Gary Eberle and the Making of Modern Syrah
S Y R A H ’ S P R O U D F A T H E R • 81
Also attending that year was a young winemaker from Australia named Brian Croser.
Croser is now one of the eminences on the Australian wine industry; in 1971, he was a
young recent hire at the venerable South Australia winery Thomas Hardy and Sons.
Upon hiring, Croser was promptly shipped off to Davis for intensive technical training.
He was there just three months, after which he went to Europe for more training. He
represented a winemaking culture and tradition that was
wine producers organization is known as Les Vignerons de Franschhoek, and
they participate in Bastille Day celebrations, which tourism publicists have revived. In
fact, there is no evidence that more than one or two of the Huguenot settlers had any of
the winemaking skills van der Stel had hoped for. Most had been cottage farmers or
unskilled laborers, few with any signifi cant connection to winemaking in their native
country—although a third or so of them seem to have had occasional employment as
vineyard laborers. This has not prevented a romantic legend
it is also easy to read when you want
to track from one set of facts to another. It takes lots of information to
understand wine. History, grapes, winemaking, terminology, geography,
and critical review all come into play in the wine choices we make. And so
do a variety of information sources. This book does all of that and more
for California wine.
A B r i e f H i s t o r y o f W i n e i n C a l i f o r n i a
California wine history is short compared with Europe’s, but it has moved
very quickly over time, and it is helpful to know how California got to
character, and what could he do to avoid that fate? When
did he need to step in, and when did he need to get out of the way?
John Buechsenstein had similar concerns over the course of his long career as a win-
emaker and wine educator in California and elsewhere, whether in the old vine fruit in
the MacDowell Valley in Mendocino County, or the estate plantings at Fife, Phelps, and
other places, and not least in his last ambitious winemaking venture, the Sauvignon
Republic Wine Company, where with Paul Dolan and John Ash he parsed out the
nuances of Sauvignon Blanc
Parker’s influence is so great that many wineries have styled their
wines into what he calls “hedonistic fruit bombs” simply to please his
palate. Why does one man’s palate decide the winners and losers in the
world of wine? Why are consumers at risk of confronting a sea of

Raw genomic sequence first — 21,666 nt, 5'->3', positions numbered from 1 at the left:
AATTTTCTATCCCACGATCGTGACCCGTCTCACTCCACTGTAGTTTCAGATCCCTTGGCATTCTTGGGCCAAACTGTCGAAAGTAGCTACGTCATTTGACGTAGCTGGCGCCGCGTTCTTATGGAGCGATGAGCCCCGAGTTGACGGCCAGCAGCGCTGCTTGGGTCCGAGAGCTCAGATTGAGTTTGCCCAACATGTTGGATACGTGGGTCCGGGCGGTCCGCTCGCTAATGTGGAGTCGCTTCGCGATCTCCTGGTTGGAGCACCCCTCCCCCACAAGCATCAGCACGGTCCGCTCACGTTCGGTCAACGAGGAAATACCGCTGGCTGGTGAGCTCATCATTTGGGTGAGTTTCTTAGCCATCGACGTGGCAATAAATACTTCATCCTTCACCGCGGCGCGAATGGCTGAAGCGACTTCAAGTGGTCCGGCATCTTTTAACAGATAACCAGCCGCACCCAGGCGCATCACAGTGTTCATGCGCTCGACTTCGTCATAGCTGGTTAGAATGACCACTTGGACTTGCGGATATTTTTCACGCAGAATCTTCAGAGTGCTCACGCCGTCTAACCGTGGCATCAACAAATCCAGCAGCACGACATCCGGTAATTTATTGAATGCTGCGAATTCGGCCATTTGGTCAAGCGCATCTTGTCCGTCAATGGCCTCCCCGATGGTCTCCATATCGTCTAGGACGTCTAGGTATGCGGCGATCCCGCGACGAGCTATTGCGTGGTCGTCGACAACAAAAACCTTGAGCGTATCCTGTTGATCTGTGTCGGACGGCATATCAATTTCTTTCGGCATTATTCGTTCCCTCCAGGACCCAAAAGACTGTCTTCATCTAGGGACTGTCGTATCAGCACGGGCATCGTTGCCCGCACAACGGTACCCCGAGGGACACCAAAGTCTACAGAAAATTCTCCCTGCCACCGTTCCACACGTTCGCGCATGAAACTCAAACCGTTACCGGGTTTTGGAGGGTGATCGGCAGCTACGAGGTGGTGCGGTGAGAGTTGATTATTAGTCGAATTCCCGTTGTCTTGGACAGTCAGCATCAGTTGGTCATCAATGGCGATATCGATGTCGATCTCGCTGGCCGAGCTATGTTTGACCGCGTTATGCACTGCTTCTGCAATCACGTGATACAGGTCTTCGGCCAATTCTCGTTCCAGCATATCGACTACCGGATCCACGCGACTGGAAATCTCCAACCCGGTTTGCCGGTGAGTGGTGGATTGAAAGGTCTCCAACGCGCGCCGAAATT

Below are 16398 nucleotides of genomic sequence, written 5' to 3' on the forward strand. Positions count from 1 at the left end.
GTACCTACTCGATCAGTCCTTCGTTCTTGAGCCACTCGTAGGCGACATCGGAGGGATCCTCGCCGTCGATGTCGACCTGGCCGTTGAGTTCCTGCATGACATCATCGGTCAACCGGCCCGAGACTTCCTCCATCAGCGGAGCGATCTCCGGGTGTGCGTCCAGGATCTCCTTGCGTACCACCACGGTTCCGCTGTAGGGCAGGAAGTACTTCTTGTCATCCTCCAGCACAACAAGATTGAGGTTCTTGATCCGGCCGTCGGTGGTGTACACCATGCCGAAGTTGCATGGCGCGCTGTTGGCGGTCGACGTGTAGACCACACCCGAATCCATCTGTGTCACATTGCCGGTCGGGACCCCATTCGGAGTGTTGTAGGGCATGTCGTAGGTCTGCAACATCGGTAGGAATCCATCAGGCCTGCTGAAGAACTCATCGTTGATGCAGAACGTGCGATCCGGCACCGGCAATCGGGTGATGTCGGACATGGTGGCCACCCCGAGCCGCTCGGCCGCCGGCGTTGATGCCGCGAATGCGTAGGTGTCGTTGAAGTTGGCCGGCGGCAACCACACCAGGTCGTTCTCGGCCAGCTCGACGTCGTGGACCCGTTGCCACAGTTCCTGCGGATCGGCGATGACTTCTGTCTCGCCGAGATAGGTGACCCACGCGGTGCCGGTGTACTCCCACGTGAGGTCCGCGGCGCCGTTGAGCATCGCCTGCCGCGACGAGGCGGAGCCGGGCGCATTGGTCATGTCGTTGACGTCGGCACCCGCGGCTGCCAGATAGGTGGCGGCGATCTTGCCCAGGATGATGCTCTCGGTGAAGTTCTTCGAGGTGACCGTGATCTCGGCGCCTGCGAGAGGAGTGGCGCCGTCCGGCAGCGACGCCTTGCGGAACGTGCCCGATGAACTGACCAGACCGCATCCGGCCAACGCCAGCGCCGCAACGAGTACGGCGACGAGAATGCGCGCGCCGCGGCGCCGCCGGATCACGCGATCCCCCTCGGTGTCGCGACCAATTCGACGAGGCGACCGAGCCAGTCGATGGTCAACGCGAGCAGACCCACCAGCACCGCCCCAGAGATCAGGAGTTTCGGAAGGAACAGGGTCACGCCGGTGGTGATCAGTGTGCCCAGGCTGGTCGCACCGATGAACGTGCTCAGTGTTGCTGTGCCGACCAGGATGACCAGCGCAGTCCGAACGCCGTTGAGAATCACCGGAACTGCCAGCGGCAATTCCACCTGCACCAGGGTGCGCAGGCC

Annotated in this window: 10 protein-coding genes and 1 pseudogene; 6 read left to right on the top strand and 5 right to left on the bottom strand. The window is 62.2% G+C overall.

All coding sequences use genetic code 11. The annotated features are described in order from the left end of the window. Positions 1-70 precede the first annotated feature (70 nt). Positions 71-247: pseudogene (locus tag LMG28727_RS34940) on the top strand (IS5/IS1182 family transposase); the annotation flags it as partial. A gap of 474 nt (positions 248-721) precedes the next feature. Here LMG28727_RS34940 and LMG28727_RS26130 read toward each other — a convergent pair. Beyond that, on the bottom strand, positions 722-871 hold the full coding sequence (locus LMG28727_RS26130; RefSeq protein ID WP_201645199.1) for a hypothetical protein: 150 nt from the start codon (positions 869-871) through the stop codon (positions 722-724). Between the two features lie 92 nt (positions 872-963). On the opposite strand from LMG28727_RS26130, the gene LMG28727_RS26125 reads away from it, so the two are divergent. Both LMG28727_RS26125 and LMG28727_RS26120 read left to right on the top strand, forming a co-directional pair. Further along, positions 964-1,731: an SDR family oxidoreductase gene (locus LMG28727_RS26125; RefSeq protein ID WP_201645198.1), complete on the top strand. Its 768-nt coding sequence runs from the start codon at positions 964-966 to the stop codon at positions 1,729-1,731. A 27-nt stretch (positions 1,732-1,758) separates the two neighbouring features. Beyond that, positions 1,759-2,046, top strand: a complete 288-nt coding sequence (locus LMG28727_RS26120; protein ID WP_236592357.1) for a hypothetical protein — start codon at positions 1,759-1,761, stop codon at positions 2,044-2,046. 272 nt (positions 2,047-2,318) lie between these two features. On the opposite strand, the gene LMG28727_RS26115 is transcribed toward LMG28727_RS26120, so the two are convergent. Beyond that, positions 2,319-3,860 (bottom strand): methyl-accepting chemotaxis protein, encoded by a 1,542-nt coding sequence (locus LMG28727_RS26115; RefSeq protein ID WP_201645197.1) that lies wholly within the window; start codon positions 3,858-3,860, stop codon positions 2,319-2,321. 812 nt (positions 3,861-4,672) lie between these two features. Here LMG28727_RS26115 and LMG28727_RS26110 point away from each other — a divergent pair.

undifferentiated wine? In a word, politics.
Critics and commentators widely acknowledge the importance of the
growing area and winemaking style in creating what ends up in the
bottle. But, more than wine consumers realize, politics matters, too.
Politics determines not only which grapes grow where
This history is a first attempt to tell the story of grape growing and winemaking in
the United States from the beginning and in detail. Now that winegrowing in the
United States has succeeded so brilliantly after long years of frustration, and now
that it is beginning once again to spread to nearly every state in the union, it seems
to me particularly fitting that the many obscure and forgotten people and their
work lying behind that success should be brought out into the light. It is also in-
structive to see how many names celebrated in other
ingly integrated. Retail store shelves in the United States and other nations
are now fi lled with wine products from all over the world. Large multina-
tional fi rms that source grapes and produce wine in a variety of countries
have become important players in world wine markets. Joint ventures
between wine fi rms in different countries are proliferating. Winemaking
consultants, called fl ying winemakers, assist in directing wine producing
across the globe, spreading innovative new vinifi cation techniques and
advances in technology. Australia
omissions, the act was further weakened by an exception allowing heads
of families to make up to 200 gallons annually of “fruit juices” exclusively for consumption
in the home. The language of the provision was obscure and contradictory, but as we
shall see, its effect was to license home winemaking.
Another exception allowed the production of alcohol for “non-beverage” purposes.
Mostly, this meant the large-scale production of alcohol for industrial uses—in paints,
solvents, and chemicals, and in the manufacturing processes for textiles, rubber goods,
artisanal producers. Second, California makes the most wine of any state in
the United States, and it has done so throughout the twentieth century until
today. California’s Wine Country also most closely approximates European
viticultural regions, with a set of winemaking traditions, including wine-
makers who articulate terroir as a mode of thinking and doing influencing
their everyday practices. Third, significant tastemakers and taste producers
are engaged in celebrating the bounty of the region, including its unique
tastes. This includes a dynamic group of
reason that each of them is included here. John Abbott’s
Washington winemaking experience began at Canoe Ridge in the mid-1990s; Caleb
Foster spent eight years at Woodward Canyon prior to founding Buty; Mike Wade is an
experienced grower with a great vineyard site and a natural gift for winemaking; and
Charles Smith is, well, Charles Smith.
Bottom line: nothing in this book took more of my time and attention than compiling
this list of the Top Twenty. Like any list, it can be challenged, argued over, or picked apart.
But as I look for the leaders in terms of